St. Petersburg Duo St. Petersburg Duo

In memoriam
Konstantin Nosov

Vjacheslav Gaivoronski

was born in Moscow in 1949. At the age of 14 he came in touch to music. 1965 he started his studies at the Leningrad Conservatory and became a member of different ensembles, e.g. with Anatoly Vapirov. He started his first trio.

After examination in 1970 he got a job at the Theatre for Musical Comedy in Kemerovo, West Sibiria. He continued to play Jazz and, very surprising, he studied medicine at the same time.

Immediately after finishing these studies he returned to Leningrad, worked in a hospital and in 1978 he founded a new duo with the bass player Vladimir Volkow, who in the age of 18 just began to discover Jazz. For 10 years they have been the Leningrad Duo, which found a lot of appreciation in the former Soviet Union. But only in 1988 they could release their first record and only in 1989 they could perform first time in the west.

Guyvoronski could travel to the west and perform there in the last years quite a few times; he is now member of the Arkhangelsk Workshop Ensemble and published his first Solo-CD: Vyacheslav Guyvoronsky FOR Sergey Kuryokhin.
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Vladimir Volkow

born 1960, is one of the most important bass players from Russia. He is a member of jazz-ensembles as well as of symphonic orchestres. Beside of Jazz he performs old music, here his instrument is the viola da gamba. He participated in many festivals (e.g. Vilnius, JazzJamboree Warsaw, Europa Festival Jazz Noci, in Münster und Zürich). Concerts in Russia, Poland, Germany, Switzerland, Italy and USA. He published records at Melodya and at Leo Records.

Vladimir Volkow is member of the ensemble Vershki da Koreshki, where musicians from Senegal, Tuva and Russia meet.

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Their music does not impress you with its novelty or inventiveness, their performances do not boast of of mindblowingly dexterous solo passages, their presentation might even seem boring: no show, no gimmicks, no elctronics. Few musicians are so indifferent to fashion and so cool about success. Maybe these were the qualities which made their path to recognition so long and difficult.
Theirs is music about music. A fairly typical postmodern, eclectic, polystilistic approach. But whereas Chekasin and Breuker, Zorn and Kuryokhin are toying with the myriads of styles available, obviously enjoying themselves and letting the listener enjoy their weirdest phantasies, Gaivoronski and Volkow adress themselves and us to DEITY in music, to that spiritual perfection, to the ideas of the eternal and divine in art, to that something which transcendends aesthetics and becomes ethical, and which we find either in the work of a genius, or in the authenticity of genuine folk music.
All their reflections on the variety of musical worlds - the greatness of BACH (in their 'Advance to the Past' with B.A.C. and quotations from the 'Art of Fugue'), or Coltrane (...), or Russian folklore ('Russian Songs') - are recreated with an ascetic minimum of means. Two monophonic instruments.

Alexander Khan, 1989, in: DOCUMENT, Leo Record

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In spring 95, Sergey Chernov wrote the following article in the St. Petersburg Times über:

Some unusual and innovative music can be heard at the Tavrichesky Garden this weekend. The Avant-Garde Jazz Festival, opening on Saturday, will include some of the most interesting musicians working in the jazz field.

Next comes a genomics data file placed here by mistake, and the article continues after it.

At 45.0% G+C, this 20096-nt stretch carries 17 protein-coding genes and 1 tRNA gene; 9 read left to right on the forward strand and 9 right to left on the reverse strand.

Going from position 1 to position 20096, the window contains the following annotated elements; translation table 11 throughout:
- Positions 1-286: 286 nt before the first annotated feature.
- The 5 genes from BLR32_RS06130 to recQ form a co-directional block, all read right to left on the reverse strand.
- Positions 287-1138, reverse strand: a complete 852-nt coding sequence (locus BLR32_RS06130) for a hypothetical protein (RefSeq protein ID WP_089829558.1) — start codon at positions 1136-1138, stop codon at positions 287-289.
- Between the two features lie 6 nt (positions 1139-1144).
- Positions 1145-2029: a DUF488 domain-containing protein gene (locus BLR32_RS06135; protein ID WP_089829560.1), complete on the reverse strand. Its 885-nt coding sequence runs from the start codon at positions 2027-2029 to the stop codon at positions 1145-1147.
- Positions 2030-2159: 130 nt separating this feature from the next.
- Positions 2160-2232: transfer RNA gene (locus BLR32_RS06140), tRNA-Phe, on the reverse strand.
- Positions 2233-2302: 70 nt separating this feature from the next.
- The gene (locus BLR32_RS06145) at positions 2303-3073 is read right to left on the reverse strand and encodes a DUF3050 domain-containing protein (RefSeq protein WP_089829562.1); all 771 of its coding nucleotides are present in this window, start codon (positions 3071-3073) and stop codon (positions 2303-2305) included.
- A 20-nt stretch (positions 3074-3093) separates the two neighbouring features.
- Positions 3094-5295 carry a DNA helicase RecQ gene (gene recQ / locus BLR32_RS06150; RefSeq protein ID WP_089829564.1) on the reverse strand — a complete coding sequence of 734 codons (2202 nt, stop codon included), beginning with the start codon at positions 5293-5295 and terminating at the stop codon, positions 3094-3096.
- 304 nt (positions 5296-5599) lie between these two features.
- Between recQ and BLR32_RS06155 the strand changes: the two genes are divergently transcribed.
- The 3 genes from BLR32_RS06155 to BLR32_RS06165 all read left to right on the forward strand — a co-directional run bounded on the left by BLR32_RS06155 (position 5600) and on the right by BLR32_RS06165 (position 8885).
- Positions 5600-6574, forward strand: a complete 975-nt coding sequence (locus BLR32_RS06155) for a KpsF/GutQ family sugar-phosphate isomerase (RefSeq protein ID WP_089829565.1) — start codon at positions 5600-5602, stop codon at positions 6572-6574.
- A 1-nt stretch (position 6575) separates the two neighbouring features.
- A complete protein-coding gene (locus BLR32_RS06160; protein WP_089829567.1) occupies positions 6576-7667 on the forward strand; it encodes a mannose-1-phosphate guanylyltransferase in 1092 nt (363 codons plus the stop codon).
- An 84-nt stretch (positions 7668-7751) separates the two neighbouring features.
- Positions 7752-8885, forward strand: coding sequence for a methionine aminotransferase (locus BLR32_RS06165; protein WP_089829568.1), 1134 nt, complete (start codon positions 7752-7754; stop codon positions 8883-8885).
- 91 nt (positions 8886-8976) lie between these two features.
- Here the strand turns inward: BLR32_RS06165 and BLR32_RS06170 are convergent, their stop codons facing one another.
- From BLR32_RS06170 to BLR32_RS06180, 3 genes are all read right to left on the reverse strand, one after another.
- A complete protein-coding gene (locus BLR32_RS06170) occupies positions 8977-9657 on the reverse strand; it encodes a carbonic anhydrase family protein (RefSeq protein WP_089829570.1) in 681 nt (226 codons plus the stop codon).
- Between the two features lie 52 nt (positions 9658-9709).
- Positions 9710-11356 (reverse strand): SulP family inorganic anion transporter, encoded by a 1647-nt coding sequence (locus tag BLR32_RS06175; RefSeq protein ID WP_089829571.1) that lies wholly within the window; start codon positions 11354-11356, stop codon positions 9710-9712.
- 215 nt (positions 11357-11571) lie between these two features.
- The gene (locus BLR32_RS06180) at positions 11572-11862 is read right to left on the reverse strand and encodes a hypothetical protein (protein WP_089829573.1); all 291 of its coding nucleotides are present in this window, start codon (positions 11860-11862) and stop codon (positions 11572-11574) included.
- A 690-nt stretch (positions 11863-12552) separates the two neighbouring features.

... Trumpet player Vyacheslav Guyvoronsky will unveil a brand new project on the second day of the festival.
According to the artist, it can hardly be defined as contemporary jazz. Guyvoronsky says that it will sound like "super avant-garde," even to a jazz ear.
Guyvoronsky, who has been important on the local music scene for the last two decades, became famous mostly as part of a duo with double bass player Vladimir Volkov.
Two years ago jazz experts voted him "Russia's Best Jazz Musician." He has also written serious academic music, including ballets.
His performance at the Avant-Garde Jazz Festival will combine every musical genre that he works in. The result promises to be really unusual.
For example, Guyvoronsky is going to try to adapt old baroque music to the sound of a line-up which he describes as a "Gypsy tabor": tube, cello, accordion, English horn, flute, trumpet and percussion. "These instruments are difficult to go with one another timbre-wise, but the combination is interesting; also appealing that it is difficult to play in such a line-up," he said..
He hopes to use this music as background for the texts from the "Dove Book," a collection of ancient Russian spiritual folk songs.
The Volkov and Guyvoronsky duo disbanded in 1993 by mutual consent, but the festival's program gives hope for a one-time revival. Currently the two musicians only come together for studio work and hope to record all the music they wrote and performed since they started in the late 1970s. Their most recent output is last summer's CD "Yankee Doodle Travels," based on material from their US tour.
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Yankee Doodle, V.Gayvoronski /Trompete und V. Volkow / Solyd Records 1994, SLR 0022 (Russia)

In memoriam
Konstantin Nosov

(Road Song,
by M. Glinka)
CD cover: Yankee Doodle
Kings & Cabbages, Moscow Composers Orchestra, Conducted by Vladimir Miller. Leo Records Laboratory, 1994, LEO LAB 005 (Great Britain)CD Cover: Kings and Cabbages

Life at City Garden, Moscow Composers Orchestra and Sainkho, directed by Vladimir Miller. CD 95027, U-Sound 1995 (Russia)

The Caller

CD cover: Life at City Garden

Information and booking by: Nikolai Dmitriev, or by E-Mail

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